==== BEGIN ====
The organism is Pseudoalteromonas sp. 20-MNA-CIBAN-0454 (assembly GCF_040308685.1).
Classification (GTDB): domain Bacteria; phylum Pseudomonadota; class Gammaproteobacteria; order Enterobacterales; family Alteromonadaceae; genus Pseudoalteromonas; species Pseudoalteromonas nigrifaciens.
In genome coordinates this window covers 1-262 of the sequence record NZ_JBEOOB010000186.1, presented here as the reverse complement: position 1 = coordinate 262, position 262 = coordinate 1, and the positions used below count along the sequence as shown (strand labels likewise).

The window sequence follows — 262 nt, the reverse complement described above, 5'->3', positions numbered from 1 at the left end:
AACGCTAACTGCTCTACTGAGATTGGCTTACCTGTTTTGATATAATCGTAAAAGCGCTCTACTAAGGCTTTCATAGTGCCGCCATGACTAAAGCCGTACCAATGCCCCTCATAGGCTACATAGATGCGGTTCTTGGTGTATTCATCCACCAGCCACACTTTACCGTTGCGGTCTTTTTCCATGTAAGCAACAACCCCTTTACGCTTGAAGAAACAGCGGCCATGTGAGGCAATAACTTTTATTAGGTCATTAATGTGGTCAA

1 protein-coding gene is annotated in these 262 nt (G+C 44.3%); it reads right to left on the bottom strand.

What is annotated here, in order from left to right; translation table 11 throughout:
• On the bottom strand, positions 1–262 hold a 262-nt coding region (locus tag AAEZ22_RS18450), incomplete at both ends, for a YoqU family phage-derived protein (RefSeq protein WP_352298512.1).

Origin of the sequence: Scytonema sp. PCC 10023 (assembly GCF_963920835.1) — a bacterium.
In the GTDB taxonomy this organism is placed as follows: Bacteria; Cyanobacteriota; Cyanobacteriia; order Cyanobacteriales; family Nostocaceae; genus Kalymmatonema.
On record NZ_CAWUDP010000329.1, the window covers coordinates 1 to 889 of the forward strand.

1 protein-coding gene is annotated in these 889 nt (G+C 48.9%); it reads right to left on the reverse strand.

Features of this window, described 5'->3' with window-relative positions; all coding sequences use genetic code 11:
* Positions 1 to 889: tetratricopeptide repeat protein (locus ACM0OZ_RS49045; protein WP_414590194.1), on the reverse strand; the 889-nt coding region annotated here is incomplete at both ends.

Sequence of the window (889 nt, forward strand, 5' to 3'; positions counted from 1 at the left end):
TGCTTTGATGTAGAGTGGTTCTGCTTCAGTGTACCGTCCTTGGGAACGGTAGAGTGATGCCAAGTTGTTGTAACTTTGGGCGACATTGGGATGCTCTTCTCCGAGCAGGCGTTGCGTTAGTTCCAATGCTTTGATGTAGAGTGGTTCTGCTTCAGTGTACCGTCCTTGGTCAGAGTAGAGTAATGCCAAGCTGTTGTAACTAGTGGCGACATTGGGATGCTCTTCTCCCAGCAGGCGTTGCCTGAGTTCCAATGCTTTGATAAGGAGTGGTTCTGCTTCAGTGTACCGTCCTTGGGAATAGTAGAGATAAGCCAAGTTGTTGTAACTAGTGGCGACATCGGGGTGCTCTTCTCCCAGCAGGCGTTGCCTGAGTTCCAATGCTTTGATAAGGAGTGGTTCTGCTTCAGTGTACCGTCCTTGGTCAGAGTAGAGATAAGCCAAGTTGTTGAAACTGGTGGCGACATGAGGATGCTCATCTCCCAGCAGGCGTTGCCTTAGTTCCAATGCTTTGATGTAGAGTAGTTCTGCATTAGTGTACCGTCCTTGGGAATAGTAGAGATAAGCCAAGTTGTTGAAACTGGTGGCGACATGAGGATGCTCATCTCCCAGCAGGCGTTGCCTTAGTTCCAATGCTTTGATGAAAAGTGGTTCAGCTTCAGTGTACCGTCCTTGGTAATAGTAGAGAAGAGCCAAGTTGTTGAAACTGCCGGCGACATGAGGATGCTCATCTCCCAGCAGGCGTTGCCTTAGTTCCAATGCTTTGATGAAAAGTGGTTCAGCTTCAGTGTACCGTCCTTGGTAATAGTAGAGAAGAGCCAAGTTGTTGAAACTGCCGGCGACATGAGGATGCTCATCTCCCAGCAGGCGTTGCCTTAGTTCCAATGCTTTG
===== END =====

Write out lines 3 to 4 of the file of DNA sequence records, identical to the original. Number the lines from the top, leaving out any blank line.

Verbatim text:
In genome coordinates this window covers 1-262 of the sequence record NZ_JBEOOB010000186.1, presented here as the reverse complement: position 1 = coordinate 262, position 262 = coordinate 1, and the positions used below count along the sequence as shown (strand labels likewise).

The window sequence follows — 262 nt, the reverse complement described above, 5'->3', positions numbered from 1 at the left end: